- 11/18/2014

Ecommerce, Social

7 Facebook Marketing Strategies the Most Successful Brands Use

What can the statistics of Facebook’s best-performing brands tell us about successful social media marketing?

The top seven brands on Facebook have markedly different approaches, each aimed at pushing customers towards specific channels and actions. Let’s take a look at how these strategies play out by the numbers.

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Coca-Cola: Not only does Coca-Cola currently hold the top spot in Facebook popularity with over 90 million fans, it’s also one of the most engaged brands on the platform. Roughly 4,500 interactions take place each day on the beverage company’s page, with peaks as high as 40,000 during the Super Bowl. Contrary to conventional marketing wisdom, however, Coca-Cola often goes weeks, and even months, without posting new content.

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McDonald’s: While McDonald’s has had its share of Twitter faux pas over the years, it’s Facebook page has never been stronger. Over 55 million people follow the McDonald’s feed, with nearly 80 percent of those fans residing outside the U.S. Interestingly, McDonald’s has adopted a “less is more” approach to Facebook content, rarely posting more than a single post per day, almost always consisting of a simple marketing image or short, web-style ad. This allows international fans to enjoy the posts just as much as English-language using ones.

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Red Bull: What’s missing on Red Bull’s Facebook page? Almost anything to do with Red Bull, that’s what. The company rarely posts images of their cans or branding, instead focusing on videos of extreme sports or other “extreme” lifestyle content. These videos drive traffic to their official YouTube channel, where Red Bull content has generated roughly one billion views. The company takes a similar approach to its non-brand Facebook initiatives, such as the Red Bull Music Academy. As a result, Red Bull has a huge brand following of over 45 million fans, rivaling giants like Coca-Cola and McDonald’s.

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Converse: While some companies leverage multiple channels with distinct strategies, Converse proves that there’s value to sticking with one thing and giving it everything you’ve got. The Nike-owned brand has over 40 million fans, roughly twice that of Nike itself. Interestingly, Converse’s other social media accounts are considerably less popular, with around 800,000 Twitter followers and 1.2 million Instagram followers. Why? Because most of that content is also shared on Facebook.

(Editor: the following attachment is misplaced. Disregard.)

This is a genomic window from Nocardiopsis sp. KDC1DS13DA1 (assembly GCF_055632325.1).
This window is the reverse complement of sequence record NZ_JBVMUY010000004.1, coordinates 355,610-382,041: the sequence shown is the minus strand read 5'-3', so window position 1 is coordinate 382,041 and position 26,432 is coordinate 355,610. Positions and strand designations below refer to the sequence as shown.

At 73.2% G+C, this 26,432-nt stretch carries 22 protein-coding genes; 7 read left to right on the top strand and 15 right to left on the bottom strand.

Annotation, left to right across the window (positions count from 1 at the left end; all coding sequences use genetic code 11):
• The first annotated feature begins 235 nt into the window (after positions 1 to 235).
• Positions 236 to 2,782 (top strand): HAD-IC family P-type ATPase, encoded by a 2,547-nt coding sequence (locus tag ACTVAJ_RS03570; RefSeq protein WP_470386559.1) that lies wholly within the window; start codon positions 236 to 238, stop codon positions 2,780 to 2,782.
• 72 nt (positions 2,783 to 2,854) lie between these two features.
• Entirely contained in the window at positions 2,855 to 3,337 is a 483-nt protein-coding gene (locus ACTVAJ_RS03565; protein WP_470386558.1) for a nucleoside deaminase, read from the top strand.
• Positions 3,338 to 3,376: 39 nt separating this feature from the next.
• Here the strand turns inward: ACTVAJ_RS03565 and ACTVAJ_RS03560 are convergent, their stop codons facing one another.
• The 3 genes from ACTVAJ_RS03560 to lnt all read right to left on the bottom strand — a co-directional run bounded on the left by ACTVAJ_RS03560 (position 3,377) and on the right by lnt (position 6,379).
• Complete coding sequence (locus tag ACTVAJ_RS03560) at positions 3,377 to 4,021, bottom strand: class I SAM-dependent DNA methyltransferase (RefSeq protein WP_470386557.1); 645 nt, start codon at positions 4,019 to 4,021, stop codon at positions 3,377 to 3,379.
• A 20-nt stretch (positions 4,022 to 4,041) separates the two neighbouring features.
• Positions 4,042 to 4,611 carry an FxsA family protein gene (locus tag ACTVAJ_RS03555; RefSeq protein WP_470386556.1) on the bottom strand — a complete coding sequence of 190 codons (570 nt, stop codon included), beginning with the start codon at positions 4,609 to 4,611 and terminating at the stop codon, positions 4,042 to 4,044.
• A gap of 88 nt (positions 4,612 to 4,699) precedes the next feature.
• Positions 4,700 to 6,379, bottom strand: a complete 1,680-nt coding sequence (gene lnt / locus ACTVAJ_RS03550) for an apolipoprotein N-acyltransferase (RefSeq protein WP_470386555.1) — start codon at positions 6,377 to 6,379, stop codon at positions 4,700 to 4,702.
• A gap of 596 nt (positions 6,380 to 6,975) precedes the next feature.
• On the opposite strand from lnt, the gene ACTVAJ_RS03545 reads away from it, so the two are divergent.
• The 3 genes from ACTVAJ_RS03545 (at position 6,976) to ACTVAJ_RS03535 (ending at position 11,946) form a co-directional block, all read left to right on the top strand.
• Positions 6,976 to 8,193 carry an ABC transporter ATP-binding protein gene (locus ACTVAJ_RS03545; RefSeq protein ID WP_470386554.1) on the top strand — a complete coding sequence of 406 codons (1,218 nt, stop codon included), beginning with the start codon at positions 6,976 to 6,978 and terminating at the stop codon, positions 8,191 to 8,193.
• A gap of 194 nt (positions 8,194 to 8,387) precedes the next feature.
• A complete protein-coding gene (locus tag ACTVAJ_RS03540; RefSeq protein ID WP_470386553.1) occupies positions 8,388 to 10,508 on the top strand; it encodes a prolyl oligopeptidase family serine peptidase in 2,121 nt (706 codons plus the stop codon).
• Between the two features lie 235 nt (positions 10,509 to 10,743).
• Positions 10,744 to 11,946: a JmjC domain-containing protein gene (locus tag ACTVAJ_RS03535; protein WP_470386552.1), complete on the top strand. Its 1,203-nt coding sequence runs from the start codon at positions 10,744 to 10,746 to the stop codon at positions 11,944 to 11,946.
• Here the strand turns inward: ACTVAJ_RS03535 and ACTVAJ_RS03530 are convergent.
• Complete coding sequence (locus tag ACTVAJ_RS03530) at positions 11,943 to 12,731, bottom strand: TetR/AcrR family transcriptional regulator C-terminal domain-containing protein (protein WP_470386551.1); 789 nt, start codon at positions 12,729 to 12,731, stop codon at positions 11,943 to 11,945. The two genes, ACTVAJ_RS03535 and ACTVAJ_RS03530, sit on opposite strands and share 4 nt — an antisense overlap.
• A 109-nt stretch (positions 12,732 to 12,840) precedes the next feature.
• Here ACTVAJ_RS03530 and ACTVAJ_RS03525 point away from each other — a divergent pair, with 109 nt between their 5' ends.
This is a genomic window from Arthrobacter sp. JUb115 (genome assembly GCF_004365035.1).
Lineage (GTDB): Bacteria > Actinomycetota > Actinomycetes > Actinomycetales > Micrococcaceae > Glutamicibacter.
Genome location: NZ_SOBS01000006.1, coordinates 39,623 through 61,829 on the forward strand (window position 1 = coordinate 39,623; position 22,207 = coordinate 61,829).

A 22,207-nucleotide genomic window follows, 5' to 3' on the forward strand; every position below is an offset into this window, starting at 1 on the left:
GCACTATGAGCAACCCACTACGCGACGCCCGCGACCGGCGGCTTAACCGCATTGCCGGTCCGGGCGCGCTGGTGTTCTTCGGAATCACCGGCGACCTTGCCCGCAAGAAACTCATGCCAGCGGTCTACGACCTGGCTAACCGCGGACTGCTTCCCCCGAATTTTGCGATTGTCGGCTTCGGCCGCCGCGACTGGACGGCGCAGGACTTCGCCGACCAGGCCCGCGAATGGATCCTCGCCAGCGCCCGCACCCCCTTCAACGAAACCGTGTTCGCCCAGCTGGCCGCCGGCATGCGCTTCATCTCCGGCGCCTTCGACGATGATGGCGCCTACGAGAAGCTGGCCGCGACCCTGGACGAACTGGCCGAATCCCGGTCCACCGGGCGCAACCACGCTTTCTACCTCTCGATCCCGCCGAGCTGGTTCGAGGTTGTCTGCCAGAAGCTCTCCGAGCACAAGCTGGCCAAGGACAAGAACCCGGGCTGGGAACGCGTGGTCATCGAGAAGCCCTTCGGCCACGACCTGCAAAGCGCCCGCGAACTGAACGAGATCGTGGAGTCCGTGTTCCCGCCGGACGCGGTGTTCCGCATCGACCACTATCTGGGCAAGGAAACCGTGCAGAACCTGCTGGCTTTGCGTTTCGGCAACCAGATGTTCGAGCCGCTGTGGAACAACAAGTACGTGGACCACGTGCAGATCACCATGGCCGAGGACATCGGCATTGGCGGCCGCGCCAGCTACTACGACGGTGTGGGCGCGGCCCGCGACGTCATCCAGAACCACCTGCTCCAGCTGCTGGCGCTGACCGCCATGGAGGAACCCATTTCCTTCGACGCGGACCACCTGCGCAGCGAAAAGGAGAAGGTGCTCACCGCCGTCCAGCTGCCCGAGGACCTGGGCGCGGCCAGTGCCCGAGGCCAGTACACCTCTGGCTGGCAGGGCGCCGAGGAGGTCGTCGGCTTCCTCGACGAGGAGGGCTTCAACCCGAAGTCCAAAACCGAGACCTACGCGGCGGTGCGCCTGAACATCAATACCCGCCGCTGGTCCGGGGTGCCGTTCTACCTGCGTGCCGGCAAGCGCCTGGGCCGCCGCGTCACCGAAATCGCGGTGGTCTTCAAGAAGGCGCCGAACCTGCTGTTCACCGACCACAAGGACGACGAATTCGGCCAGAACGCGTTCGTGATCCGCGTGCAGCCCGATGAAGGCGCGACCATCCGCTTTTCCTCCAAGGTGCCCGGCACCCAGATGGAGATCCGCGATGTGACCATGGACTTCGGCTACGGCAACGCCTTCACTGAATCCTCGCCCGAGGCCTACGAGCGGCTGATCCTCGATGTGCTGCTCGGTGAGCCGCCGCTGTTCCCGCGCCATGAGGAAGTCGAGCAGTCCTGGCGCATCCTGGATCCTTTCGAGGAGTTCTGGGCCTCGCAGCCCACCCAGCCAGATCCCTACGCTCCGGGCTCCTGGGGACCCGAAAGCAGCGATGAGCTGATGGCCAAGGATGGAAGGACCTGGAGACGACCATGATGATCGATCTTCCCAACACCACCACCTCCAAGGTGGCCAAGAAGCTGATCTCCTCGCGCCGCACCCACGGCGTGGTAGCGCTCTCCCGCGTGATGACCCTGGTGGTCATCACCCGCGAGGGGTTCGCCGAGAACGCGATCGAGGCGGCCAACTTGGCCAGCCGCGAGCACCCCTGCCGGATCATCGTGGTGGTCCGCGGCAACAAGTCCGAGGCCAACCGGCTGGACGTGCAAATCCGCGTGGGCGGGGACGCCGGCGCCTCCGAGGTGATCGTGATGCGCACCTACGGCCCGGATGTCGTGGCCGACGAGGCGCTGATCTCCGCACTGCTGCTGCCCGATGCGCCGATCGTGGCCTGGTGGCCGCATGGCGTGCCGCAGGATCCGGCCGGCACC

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Samsung Mobile: While the war for smartphone supremacy rages on, it’s clear that Samsung has completely decimated its major rivals in the Facebook Battle of 2014. Samsung Mobile has over 40 million fans, while competitors like Motorola (8 million), HTC (5.5 million) and LG (2.5 million), are left in the dust. Strangely, Samsung’s biggest rival, Apple, doesn’t even have an official Facebook page, relying on fans and the media to spread iPhone news.

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PlayStation: The marketing team behind Sony’s ever-popular gaming console knows that few things excite gamers more than teasers. PlayStation regularly generates 164,500 discussions per week, and single posts can easily receive hundreds of thousands of likes and tens of thousands of comments. In another example of how far a brand can outperform its own parent company on social media, Sony itself has less than 7 million fans, while its PlayStation page has well over 39 million.

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Nike Football: Much like their Converse line, Nike’s dedicated football page (or soccer, if you’re in the U.S.) by far outperforms their general company page, with well over 38 million likes. It’s also a rare case where the majority of the page’s fans aren’t located in the U.S. In fact, U.S.-based fans only account for about 11% of the page’s followers, and the majority of the page’s fans, around 85%, aren’t even English speakers. Not surprisingly, most of Nike Football’s posts feature compelling images and minimal text.

If there’s one lesson to be learned from this variety of Facebook statistics, it’s that there is no single path to success for any brand. Behind the scenes, each brand is doing what works best for their goals and performance. There’s a strategy at work, created by smart marketers using the best tools available. Coca-Cola may be able to post less than once a month, for instance, because their other marketing does the work for them. Converse, meanwhile, clearly relies on Facebook as their primary channel.

In order to make use of this data, each of these brands does extensive analysis using the best tools available. Is your company doing the same?